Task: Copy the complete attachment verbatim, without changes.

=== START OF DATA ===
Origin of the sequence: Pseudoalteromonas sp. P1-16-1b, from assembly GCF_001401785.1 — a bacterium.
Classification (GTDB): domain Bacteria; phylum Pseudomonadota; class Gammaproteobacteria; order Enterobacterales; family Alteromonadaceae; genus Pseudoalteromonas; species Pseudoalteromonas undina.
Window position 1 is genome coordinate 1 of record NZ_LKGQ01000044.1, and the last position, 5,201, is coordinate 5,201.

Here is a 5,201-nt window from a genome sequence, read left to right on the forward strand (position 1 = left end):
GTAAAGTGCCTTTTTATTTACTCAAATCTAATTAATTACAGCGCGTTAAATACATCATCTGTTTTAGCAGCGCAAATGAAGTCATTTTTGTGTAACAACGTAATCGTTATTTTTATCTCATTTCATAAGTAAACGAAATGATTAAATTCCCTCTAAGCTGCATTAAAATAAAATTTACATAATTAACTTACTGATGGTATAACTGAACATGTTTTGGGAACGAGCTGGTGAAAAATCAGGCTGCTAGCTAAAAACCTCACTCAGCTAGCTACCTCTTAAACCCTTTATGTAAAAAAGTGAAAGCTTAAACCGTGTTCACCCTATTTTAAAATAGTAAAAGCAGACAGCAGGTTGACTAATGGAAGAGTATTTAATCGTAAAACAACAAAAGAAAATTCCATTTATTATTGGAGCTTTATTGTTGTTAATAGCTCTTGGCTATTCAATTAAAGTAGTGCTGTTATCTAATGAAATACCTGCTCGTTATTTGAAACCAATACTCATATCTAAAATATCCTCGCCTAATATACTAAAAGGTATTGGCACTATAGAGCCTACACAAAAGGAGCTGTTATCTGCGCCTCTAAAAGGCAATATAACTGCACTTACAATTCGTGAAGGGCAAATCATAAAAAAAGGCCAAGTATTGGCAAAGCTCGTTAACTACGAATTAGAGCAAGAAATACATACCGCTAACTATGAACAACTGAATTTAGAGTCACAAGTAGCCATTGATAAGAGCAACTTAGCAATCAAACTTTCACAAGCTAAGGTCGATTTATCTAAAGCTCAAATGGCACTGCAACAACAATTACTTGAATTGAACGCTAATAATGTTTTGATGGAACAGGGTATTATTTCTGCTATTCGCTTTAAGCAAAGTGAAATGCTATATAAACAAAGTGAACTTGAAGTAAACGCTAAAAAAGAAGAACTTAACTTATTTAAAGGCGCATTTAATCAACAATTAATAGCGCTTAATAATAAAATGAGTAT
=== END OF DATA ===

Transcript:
Origin of the sequence: Pseudoalteromonas sp. P1-16-1b, from assembly GCF_001401785.1 — a bacterium.
Classification (GTDB): domain Bacteria; phylum Pseudomonadota; class Gammaproteobacteria; order Enterobacterales; family Alteromonadaceae; genus Pseudoalteromonas; species Pseudoalteromonas undina.
Window position 1 is genome coordinate 1 of record NZ_LKGQ01000044.1, and the last position, 5,201, is coordinate 5,201.

Here is a 5,201-nt window from a genome sequence, read left to right on the forward strand (position 1 = left end):
GTAAAGTGCCTTTTTATTTACTCAAATCTAATTAATTACAGCGCGTTAAATACATCATCTGTTTTAGCAGCGCAAATGAAGTCATTTTTGTGTAACAACGTAATCGTTATTTTTATCTCATTTCATAAGTAAACGAAATGATTAAATTCCCTCTAAGCTGCATTAAAATAAAATTTACATAATTAACTTACTGATGGTATAACTGAACATGTTTTGGGAACGAGCTGGTGAAAAATCAGGCTGCTAGCTAAAAACCTCACTCAGCTAGCTACCTCTTAAACCCTTTATGTAAAAAAGTGAAAGCTTAAACCGTGTTCACCCTATTTTAAAATAGTAAAAGCAGACAGCAGGTTGACTAATGGAAGAGTATTTAATCGTAAAACAACAAAAGAAAATTCCATTTATTATTGGAGCTTTATTGTTGTTAATAGCTCTTGGCTATTCAATTAAAGTAGTGCTGTTATCTAATGAAATACCTGCTCGTTATTTGAAACCAATACTCATATCTAAAATATCCTCGCCTAATATACTAAAAGGTATTGGCACTATAGAGCCTACACAAAAGGAGCTGTTATCTGCGCCTCTAAAAGGCAATATAACTGCACTTACAATTCGTGAAGGGCAAATCATAAAAAAAGGCCAAGTATTGGCAAAGCTCGTTAACTACGAATTAGAGCAAGAAATACATACCGCTAACTATGAACAACTGAATTTAGAGTCACAAGTAGCCATTGATAAGAGCAACTTAGCAATCAAACTTTCACAAGCTAAGGTCGATTTATCTAAAGCTCAAATGGCACTGCAACAACAATTACTTGAATTGAACGCTAATAATGTTTTGATGGAACAGGGTATTATTTCTGCTATTCGCTTTAAGCAAAGTGAAATGCTATATAAACAAAGTGAACTTGAAGTAAACGCTAAAAAAGAAGAACTTAACTTATTTAAAGGCGCATTTAATCAACAATTAATAGCGCTTAATAATAAAATGAGTAT